William Astor, 3rd Viscount Astor
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The Viscount Astor
|Member of the House of Lords |
30 September 1952 – 7 March 1966
|Preceded by||The 2nd Viscount Astor|
|Succeeded by||The 4th Viscount Astor|
|Member of Parliament|
25 October 1951 – 30 September 1952
|Preceded by||John Haire|
|Succeeded by||John Hall|
|Member of Parliament|
for Fulham East
14 November 1935 – 5 July 1945
|Preceded by||John Wilmot|
|Succeeded by||Michael Stewart|
|Born||13 August 1907|
Cliveden, Buckinghamshire, England
|Died||7 March 1966 58) (aged|
(m. 1945; div. 1953)
(m. 1955; div. 1960)
|Children||4, including William, 4th Viscount|
|Parents||Waldorf, 2nd Viscount Astor|
|Alma mater||Eton College|
New College, Oxford
Background and education
In 1932, Astor was appointed secretary to Victor Bulwer-Lytton, 2nd Earl of Lytton, at a League of Nations Committee of Enquiry in what was then known as Manchuria. First elected to the House of Commons in 1935, he served as a Conservative Member of Parliament (MP) for Fulham East until 1945. Between 1936 and 1937 he was Parliamentary Private Secretary to the First Lord of the Admiralty, Samuel Hoare, who was then made Home Secretary in the new cabinet of Neville Chamberlain in 1937.
In World War II, he served as a naval intelligence officer, acquiring no distinction, but gaining many influential contacts. He returned as the Conservative MP for Wycombe in the 1951 general election, serving for ten months. On his father's death in 1952, he inherited his peerages, becoming the 3rd Viscount Astor and Baron Astor, with a seat in the House of Lords. This forced a by-election in Wycombe, which was won by the Conservative candidate John Hall.
Astor then took over the family's Cliveden estate in Buckinghamshire, where he and his family continued to live until 1966. Active in thoroughbred horse racing, he inherited Cliveden Stud, a horse farm and breeding operation in the village of Taplow near Maidenhead.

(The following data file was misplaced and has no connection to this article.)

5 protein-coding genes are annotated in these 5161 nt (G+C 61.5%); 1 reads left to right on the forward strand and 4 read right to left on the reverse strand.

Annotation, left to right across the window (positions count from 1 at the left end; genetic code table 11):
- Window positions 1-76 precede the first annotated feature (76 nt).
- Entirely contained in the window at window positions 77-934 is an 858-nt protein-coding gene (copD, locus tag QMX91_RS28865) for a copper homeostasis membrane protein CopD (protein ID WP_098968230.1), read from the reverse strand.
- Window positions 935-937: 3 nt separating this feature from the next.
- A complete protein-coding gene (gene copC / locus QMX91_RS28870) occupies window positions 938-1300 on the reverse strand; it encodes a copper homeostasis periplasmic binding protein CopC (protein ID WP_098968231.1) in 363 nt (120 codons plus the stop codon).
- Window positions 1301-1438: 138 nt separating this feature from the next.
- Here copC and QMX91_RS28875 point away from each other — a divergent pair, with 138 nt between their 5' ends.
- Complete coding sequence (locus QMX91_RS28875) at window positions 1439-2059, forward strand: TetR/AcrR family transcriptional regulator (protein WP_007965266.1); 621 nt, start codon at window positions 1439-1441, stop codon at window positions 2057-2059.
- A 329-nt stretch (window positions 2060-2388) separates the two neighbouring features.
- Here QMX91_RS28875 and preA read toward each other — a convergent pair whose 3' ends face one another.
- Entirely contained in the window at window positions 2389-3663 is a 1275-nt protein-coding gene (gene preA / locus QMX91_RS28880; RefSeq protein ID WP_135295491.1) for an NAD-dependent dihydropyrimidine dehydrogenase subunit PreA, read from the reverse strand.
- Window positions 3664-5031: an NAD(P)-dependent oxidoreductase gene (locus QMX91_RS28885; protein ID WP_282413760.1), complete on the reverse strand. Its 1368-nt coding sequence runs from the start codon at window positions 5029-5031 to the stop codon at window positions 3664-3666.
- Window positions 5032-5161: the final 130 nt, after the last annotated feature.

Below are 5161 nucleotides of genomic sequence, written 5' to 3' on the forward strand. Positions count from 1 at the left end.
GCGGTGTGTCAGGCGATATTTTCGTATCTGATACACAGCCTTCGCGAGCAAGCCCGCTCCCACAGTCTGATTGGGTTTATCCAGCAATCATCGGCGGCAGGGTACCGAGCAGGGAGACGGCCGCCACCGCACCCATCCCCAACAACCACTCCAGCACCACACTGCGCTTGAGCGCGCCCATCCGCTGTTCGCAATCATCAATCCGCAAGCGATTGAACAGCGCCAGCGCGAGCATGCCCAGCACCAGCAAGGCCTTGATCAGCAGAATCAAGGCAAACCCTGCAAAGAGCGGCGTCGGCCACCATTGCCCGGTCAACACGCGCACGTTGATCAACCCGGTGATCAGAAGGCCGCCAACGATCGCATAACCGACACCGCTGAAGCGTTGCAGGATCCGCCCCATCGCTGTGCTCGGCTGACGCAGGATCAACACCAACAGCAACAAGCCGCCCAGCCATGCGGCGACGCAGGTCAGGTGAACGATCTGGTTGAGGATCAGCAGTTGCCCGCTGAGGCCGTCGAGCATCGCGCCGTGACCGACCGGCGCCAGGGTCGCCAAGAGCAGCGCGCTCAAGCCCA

During the 1963 Profumo affair, Astor was accused of having an affair with Mandy Rice-Davies. In response to being told during one of the trials arising out of the scandal that Astor had denied having an affair with her, Rice-Davies famously replied, "Well he would, wouldn't he?"
Marriages and children
William married Sarah Norton (20 January 1920 – 4 February 2013; daughter of Richard, 6th Baron Grantley) on 14 June 1945 and they were divorced in 1953. They have one son, three grandchildren, and nine great-grandchildren:
- William Astor, 4th Viscount Astor (William Waldorf Astor III; born 27 December 1951) he married Annabel Jones on 14 January 1976.
William remarried Phillipa Victoria Hunloke (10 December 1930 – 20 July 2005, whose maternal grandfather was Victor Cavendish, 9th Duke of Devonshire) on 26 April 1955 and they were divorced on 3 June 1960. They had one daughter together:
- Emily Mary Astor (born 9 June 1956)
William Astor remarried, finally Bronwen Alun-Pugh on 14 October 1960. They had two daughters:
- Janet Elizabeth Astor (born 1 December 1961) she married Earl of March and Kinrara on 30 November 1991.
- Pauline Marian Astor (born 26 March 1964)
- Anthony Summers & Stephen Dorril. Honeytrap (Coronet Books) 1987. page 64.
- Hammond, Peter W. (ed.) The Complete Peerage or a History of the House of Lords and All its Members From the Earliest Times, Volume XIV: Addenda & Corrigenda. (Stroud, Gloucestershire: Sutton Publishing, 1998) pages 669–670.
- "Viscount Astor Dies in Nassau Of Heart Attack at Age of 58. Son of Lady Nancy Astor. Former M.P. Was Named in '63 Profamo (sic) Scandal". New York Times. 8 March 1966. Retrieved 21 March 2010.
Viscount Astor of Cliveden, a member of the Anglo-American Waldorf Astor family, died in Nassau, the Bahamas, today of a heart attack. He was 58 years old
- dijit.net. "Astor Mausoleum - Mausolea & Monuments Trust". www.mmtrust.org.uk. Retrieved 11 August 2017.